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May compass it, shall willingly be paid
Cho. Fathers are wont to lay up for their sons,
Man. It shall be my delight to tend his eyes,
Cho. Thy hopes are not ill founded, nor seem vain
Man. I know your friendly minds, and—0, what noise!
Cho. Noise call you it, or universal groan,
1490. It shall be my delight, &c. The hopes of God's restoring his eyes again.character of a fond parent is extremely THYER. well supported in the person of Manoah 1508. O, what noise! Observe with what quite through the whole performance, art and judgment Milton prepares the but there is in my opinion something reader for the relation of the catastrophe peculiarly natural and moving in this of this tragedy. This abrupt start of speech. The circumstance of the old Manoah upon hearing the hideous noise, man's feeding and soothing his fancy with and the description of it by the Chorus the thoughts of tending his son, and con- in their answer, in terms so full of dread templating him ennobled with so many and terror, naturally fill the mind with famous exploits, is vastly expressive of a presaging horror proper for the occathe doating fondness of an old father. sion,-TRYER. Nothing can be more imNor is the poet less to be admired for his pressive, more calculated to excite pity, making Manoah, under the intiuence of than the revolution of Samson's fate, this pleasing imagination, go on still fur- which is now developed.-TODD. ther, and flatter himself even with the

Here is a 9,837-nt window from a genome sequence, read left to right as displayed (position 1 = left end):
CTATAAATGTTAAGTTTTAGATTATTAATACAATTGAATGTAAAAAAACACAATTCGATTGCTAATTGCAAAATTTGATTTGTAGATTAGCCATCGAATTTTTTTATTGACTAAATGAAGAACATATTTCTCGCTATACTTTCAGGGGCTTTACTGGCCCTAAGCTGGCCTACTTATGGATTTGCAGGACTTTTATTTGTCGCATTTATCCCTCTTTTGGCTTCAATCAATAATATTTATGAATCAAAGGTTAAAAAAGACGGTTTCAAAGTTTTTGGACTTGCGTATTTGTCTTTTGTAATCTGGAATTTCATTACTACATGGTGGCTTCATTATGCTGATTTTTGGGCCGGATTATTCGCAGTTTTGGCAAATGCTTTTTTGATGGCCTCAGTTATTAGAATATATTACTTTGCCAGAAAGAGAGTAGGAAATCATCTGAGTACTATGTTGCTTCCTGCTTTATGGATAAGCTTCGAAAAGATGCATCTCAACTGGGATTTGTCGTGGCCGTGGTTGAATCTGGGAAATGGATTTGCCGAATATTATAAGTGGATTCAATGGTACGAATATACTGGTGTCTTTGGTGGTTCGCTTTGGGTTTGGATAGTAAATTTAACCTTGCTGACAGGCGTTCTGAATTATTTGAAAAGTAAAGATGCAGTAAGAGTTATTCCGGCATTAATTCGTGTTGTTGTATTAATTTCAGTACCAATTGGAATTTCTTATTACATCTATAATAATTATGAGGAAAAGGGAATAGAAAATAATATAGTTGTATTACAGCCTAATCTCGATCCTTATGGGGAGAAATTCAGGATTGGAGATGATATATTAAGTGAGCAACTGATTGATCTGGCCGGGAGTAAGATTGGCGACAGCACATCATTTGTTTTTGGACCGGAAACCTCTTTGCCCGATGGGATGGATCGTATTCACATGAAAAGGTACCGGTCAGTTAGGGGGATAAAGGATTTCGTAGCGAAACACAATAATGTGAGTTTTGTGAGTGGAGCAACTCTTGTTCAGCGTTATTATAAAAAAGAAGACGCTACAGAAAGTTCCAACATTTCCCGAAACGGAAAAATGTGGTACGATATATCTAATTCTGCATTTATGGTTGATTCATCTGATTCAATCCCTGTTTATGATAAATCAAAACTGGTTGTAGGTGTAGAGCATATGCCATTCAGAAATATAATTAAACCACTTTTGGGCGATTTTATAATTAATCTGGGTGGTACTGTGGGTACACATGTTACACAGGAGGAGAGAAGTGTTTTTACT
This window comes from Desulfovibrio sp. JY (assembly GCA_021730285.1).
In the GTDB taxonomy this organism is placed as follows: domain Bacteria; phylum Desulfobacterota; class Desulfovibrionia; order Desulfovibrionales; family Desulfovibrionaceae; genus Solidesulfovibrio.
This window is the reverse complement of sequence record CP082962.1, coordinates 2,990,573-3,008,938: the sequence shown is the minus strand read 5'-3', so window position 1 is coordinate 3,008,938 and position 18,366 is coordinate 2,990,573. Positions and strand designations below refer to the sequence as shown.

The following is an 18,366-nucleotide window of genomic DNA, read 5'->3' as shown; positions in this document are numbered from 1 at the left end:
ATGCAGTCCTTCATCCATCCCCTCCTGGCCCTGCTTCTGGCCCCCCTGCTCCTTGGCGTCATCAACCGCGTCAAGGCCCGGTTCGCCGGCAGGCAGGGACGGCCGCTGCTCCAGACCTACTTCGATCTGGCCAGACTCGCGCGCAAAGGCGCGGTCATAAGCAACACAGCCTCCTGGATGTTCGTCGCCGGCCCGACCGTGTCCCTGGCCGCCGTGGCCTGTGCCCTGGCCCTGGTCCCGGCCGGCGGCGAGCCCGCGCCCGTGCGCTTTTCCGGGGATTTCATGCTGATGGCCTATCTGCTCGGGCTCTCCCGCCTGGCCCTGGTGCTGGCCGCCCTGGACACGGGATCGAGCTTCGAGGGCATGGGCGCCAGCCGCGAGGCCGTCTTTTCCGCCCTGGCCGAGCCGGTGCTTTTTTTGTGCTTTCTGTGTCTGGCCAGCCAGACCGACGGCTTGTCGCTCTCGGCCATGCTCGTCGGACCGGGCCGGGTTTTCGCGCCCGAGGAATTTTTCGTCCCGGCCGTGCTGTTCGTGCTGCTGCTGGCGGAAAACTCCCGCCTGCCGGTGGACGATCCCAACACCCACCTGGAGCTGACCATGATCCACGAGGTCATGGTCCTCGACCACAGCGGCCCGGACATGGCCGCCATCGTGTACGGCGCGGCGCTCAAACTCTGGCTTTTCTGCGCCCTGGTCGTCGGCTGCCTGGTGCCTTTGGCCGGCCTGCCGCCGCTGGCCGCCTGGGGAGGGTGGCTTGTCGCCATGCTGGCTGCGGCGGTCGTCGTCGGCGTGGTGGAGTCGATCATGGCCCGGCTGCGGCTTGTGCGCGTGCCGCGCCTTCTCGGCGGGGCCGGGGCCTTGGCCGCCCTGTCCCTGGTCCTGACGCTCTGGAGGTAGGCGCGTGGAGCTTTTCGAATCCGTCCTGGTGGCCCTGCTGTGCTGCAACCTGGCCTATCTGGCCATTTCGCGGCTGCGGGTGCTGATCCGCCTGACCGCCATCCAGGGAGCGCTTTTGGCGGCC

Man. Of ruin indeed methought I heard the noise: 1515 0! it continues: they have slain my son.
Cho. Thy son is rather slaying them; that outcry From slaughter of one foe could not ascend.
Man. Some dismal accident it needs must be: What shall we do: stay here, or run and see?
1520 Cho. Best keep together here, lest, running thither, We unawares run into danger's mouth. This evil on the Philistines is fallen; From whom could else a general cry be heard? The sufferers then will scarce molest us here:
1525 From other hands we need not much to fear. What if, his eye-sight (for to Israel's God Nothing is hard) by miracle restored, He now be dealing dole among his foes, And over heaps of slaughter'd walk his way? Man. That were a joy presumptuous to be thought.
Cho. Yet God hath wrought things as incredible For his people of old; what hinders now?
Man. He can, I know, but doubt to think he will;
Cho. Of good or bad so great, of bad the sooner;
1540 Enter MESSENGER. Mes. 0, whither shall I run, or which way fly The sight of this so horrid spectacle, Which erst my eyes beheld, and yet behold ? For dire imagination still pursues me. But providence or instinct of nature seems, Or reason, though disturb'd, and scarce consulted, To have guided me aright, I know not how, To thee first, reverend Manoah, and to these My countrymen, whom here I knew remaining, As at some distance from the place of horrour,
1550 So in the sad event too much concern'd.
Max. The accident was loud, and here before thee
Mes. It would burst forth, but I recover breath 1555 And sense distract, to know well what I utter.
Man. Tell us the sum, the circumstance defer.
Mes. Gaza yet stands, but all her sons are fallen All in a moment overwhelm'd and fallen,
Man. Sad, but thou know'st to Israelites not saddest 1560 The desolation of a hostile city.
Mes. Feed on that first: there may in grief be surfeit.
That still lessens
Man. Suspense in news is torture; speak them out. Mes. Take then the worst in brief: Samson is dead, 1570 Man. The worst indeed! 0, all my hopes defeated To free him hence! but death, who sets all free, Hath paid his ransom now and full discharge. What windy joy this day had I conceived Hopeful of his delivery, which now proves
Mes. Unwounded of his enemies he fell.
Self-violence? what cause
Mes. Inevitable cause,
Man. 0, lastly over-strong against thyself!